Phylogenetic means are also widely used to infer or reject transmission links in suspected cases by contact tracing [28–31]. In this regard, our results, in keeping with our previous findings [6,15], strongly support that phylogenetic analysis is a powerful mean for providing molecular evidence to approve or reject close linkage in suspected transmission events, or eventually suggest new linkage of potential transmission. Although the potential sexual transmissions in two couples (#7/#9 and #24/#25) were suggested by contract tracing, phylogenetic analysis rejected such linkages by distinct genotyping and maximum likelihood trees. However, the epidemiological linkage between #7, which was classified as a recombinant, and #9 was subsequently demonstrated in the pol region constituted with the same subtype. It is thus important to carefully check the recombinant nature of the studied strains and to analyze a second genomic region that may bring useful information over the presumed linkage.
Taken together, our findings illustrate that HIV-1 CRF01_AE is becoming a major subtype accounting for current HIV outbreaks in China. Provided that nearly 80% of people with HIV-1 infection are undiagnosed and that there is an increasing mobility of population (vast majority are peasants) in China, a considerable large number of undiagnosed persons with HIV-1 infection may represent potential sources leading to new nationwide HIV outbreaks through sharing syringe needle, unprotected sex, particularly in poorly educated populations. The molecular epidemiological information provided by the present study is critical not only for the design of prevention policies but also for guiding the design of vaccine strategies in the targeting region .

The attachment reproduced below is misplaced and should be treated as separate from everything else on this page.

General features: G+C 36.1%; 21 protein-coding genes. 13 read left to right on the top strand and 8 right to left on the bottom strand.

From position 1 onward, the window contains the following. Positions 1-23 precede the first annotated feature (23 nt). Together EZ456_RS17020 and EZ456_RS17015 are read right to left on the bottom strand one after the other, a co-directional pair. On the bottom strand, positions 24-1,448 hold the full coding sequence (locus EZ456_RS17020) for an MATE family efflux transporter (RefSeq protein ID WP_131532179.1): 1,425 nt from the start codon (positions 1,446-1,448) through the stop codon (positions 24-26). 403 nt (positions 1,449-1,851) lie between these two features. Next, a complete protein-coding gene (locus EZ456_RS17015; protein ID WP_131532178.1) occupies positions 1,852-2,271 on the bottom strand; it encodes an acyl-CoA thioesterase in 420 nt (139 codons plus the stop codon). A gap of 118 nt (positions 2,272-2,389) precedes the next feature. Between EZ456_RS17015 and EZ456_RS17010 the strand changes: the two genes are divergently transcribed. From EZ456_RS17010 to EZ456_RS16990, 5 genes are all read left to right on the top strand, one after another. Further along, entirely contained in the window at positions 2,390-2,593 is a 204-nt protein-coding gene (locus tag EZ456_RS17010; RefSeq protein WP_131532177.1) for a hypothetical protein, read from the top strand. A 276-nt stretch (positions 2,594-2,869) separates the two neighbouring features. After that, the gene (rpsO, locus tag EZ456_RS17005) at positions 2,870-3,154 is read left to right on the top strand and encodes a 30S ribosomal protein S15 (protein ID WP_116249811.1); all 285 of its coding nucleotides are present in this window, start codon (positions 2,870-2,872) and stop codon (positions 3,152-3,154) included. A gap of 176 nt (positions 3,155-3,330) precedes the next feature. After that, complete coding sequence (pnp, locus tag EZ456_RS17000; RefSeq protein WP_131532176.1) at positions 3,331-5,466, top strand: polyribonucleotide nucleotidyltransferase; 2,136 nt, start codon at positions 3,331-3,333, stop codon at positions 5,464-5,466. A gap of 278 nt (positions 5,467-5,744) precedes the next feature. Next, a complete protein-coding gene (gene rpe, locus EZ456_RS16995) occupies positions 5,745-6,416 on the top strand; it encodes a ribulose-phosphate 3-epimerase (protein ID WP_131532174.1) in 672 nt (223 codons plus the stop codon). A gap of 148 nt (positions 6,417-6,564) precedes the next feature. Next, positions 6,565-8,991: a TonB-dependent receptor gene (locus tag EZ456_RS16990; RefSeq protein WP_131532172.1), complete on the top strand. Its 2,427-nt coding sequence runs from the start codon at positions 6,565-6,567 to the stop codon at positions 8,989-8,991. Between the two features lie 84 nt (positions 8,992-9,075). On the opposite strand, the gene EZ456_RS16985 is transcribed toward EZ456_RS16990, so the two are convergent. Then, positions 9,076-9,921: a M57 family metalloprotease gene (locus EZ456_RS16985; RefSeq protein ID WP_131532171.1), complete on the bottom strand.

All sequences analyzed in the present study are deposited in EMBL under the accession numbers FM251948-FM252030 and FM865453-FM865531 for the pol and env sequences, respectively.
We thank all participants for their enthusiastic cooperation. We acknowledge Ellène Gozard, Véronique Jagot, Alain Tiafvoon, Ju Yuan, and Liang Yu for technical assistance. This study was supported by Chinese Ministry of Science and Technology (grant 2005AA218020 to W.L.), Institut de Recherche pour le Développement, and Institut de Recherche sur les Vaccins et l'Immunothérapie des Cancers et du SIDA.
W.L. was responsible for the overall study design, organization, data analyses, and writing of the report. W.D., P.F., L.B., N.V., and Q.H. participated in design and implementation of the study. C.Q., M.P., E.D., and J.-M.A. contributed to discussions on study design and interpretation of the findings.